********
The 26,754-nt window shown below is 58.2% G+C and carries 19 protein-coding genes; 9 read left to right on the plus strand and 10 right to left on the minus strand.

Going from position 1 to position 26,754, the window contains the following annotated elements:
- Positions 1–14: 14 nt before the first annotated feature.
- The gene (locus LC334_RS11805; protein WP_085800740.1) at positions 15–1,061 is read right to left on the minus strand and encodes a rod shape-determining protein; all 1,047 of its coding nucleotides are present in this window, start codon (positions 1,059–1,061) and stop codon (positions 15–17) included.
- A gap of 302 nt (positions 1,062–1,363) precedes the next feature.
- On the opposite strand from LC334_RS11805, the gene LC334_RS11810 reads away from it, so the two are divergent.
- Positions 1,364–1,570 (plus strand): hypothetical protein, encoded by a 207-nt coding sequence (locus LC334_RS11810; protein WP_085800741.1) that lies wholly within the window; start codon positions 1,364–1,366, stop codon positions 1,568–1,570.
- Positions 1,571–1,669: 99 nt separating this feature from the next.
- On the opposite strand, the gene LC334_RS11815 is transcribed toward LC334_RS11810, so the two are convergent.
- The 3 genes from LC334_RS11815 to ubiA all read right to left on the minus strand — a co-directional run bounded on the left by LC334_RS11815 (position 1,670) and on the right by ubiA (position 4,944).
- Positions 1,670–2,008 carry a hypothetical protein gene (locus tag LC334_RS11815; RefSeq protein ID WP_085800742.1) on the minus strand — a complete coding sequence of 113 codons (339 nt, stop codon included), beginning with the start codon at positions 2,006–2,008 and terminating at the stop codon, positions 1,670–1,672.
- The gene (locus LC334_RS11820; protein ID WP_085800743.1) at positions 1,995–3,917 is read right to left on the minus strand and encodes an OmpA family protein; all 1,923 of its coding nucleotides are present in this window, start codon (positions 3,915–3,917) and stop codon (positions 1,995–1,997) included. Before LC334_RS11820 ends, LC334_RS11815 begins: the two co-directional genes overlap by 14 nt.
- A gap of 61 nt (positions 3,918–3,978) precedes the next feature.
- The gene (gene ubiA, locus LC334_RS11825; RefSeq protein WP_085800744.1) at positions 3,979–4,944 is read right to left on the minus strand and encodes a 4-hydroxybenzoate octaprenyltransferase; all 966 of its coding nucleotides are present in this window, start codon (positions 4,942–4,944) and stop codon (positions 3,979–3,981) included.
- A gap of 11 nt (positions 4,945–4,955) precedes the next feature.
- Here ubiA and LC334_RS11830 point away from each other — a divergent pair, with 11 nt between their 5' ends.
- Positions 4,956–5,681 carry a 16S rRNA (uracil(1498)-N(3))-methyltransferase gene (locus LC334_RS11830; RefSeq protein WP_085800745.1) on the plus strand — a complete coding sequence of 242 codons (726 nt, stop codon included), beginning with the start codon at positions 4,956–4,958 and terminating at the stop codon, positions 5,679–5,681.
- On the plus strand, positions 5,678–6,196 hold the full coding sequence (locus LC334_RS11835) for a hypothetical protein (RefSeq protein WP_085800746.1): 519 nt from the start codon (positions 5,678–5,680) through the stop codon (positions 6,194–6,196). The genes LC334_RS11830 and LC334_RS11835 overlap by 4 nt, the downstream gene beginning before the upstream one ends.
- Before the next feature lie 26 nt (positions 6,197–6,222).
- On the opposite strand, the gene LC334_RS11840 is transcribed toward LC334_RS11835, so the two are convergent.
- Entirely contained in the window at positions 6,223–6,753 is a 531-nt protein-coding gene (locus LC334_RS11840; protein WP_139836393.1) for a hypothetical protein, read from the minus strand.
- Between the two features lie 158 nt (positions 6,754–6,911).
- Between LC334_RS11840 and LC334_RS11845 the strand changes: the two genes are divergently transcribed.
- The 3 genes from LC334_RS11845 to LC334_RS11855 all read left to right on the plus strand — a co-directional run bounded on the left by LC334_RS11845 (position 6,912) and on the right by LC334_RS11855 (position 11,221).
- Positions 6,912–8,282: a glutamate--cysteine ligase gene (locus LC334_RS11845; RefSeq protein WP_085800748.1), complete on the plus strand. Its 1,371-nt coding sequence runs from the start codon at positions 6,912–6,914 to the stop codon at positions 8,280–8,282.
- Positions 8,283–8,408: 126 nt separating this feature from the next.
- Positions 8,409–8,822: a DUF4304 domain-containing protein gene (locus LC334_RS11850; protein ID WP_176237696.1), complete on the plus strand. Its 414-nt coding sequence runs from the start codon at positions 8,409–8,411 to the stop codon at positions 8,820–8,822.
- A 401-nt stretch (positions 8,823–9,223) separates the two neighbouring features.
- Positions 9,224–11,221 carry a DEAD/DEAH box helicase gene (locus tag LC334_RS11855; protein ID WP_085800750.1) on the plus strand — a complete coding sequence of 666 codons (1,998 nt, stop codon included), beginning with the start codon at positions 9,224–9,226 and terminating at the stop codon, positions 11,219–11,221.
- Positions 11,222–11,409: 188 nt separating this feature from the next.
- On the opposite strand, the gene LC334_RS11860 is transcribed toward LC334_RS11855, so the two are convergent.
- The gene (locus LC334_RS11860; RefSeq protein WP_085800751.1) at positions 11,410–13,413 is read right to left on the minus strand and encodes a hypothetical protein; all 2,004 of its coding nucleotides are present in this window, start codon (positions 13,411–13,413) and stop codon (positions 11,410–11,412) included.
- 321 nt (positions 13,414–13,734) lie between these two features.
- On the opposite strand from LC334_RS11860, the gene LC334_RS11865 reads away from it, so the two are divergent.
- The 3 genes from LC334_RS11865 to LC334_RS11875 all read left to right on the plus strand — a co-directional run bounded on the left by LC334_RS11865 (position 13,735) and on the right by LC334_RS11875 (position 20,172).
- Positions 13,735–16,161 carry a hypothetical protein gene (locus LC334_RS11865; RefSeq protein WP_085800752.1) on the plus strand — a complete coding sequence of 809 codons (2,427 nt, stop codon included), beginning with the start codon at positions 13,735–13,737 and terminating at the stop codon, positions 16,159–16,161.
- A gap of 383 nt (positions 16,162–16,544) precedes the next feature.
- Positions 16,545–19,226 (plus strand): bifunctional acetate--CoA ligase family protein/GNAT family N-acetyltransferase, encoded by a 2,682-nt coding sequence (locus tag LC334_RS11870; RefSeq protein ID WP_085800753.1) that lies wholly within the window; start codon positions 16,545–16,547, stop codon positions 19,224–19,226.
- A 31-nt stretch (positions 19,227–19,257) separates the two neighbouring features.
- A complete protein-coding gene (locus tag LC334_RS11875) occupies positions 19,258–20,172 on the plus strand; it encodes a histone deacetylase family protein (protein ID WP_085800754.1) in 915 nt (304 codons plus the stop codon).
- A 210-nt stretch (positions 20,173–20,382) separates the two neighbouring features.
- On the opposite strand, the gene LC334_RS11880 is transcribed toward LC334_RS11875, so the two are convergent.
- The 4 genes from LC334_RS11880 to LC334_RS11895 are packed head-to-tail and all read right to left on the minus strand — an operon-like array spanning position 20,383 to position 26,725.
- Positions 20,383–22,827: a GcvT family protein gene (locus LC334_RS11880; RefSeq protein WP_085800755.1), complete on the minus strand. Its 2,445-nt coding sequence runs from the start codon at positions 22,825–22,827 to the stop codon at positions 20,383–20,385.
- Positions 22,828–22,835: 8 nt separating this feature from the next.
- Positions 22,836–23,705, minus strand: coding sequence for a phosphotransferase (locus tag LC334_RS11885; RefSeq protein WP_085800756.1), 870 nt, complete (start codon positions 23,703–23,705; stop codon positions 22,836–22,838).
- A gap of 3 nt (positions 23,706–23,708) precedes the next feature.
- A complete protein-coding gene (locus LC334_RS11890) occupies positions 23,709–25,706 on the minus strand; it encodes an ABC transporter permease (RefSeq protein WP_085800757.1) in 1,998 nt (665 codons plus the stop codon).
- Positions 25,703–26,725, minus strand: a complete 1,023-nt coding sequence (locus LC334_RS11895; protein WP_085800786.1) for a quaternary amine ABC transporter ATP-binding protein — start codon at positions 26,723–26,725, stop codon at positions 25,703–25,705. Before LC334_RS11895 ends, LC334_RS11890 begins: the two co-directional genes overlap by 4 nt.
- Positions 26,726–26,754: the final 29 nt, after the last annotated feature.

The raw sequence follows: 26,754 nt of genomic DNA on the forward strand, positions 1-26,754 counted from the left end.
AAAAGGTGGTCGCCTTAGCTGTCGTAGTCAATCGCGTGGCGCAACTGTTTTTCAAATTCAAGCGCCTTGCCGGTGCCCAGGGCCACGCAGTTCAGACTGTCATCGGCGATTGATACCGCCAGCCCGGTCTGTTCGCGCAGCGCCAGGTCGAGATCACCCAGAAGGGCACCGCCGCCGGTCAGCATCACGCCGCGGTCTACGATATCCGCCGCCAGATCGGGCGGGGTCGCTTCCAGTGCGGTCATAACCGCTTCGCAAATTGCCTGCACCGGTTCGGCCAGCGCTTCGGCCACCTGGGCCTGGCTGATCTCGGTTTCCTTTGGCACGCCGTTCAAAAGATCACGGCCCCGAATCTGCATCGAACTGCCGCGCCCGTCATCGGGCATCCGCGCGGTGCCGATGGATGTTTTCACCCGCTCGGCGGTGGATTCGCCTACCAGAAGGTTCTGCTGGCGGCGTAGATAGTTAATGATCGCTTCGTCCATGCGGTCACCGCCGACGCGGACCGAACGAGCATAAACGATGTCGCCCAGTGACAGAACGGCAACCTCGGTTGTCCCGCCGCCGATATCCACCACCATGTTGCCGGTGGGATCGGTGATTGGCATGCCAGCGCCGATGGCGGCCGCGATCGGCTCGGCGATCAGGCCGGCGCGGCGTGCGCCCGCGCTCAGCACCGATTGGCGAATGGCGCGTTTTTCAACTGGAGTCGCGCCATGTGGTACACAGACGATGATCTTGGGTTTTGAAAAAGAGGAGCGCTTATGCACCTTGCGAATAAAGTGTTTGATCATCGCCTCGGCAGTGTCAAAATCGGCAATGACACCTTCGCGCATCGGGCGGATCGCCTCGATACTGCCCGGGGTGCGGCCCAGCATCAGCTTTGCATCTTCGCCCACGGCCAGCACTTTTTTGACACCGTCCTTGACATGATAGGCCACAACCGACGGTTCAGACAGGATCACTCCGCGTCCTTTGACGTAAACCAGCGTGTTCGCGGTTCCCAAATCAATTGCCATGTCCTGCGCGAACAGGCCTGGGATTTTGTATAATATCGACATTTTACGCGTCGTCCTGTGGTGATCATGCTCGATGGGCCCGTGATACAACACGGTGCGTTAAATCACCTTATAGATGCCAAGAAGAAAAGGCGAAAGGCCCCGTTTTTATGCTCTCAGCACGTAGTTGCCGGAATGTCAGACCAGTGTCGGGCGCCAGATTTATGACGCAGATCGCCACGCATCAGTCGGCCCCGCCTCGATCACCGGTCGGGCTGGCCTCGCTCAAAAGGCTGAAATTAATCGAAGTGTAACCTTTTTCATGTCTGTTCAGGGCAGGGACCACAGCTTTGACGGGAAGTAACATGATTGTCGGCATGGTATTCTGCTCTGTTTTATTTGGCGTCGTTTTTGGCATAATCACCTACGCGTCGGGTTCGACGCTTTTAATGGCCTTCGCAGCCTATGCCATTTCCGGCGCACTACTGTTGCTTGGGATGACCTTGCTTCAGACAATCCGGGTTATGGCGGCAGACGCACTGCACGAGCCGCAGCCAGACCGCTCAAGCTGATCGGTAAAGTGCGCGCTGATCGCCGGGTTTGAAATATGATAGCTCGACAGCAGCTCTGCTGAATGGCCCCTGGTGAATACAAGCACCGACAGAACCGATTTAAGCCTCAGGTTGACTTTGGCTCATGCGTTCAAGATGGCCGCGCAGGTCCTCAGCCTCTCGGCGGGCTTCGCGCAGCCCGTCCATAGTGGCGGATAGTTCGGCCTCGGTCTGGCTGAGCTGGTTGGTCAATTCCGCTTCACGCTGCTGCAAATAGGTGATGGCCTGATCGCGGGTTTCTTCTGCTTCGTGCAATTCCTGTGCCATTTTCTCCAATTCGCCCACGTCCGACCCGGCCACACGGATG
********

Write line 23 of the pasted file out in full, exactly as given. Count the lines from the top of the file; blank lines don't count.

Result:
- Between LC334_RS11840 and LC334_RS11845 the strand changes: the two genes are divergently transcribed.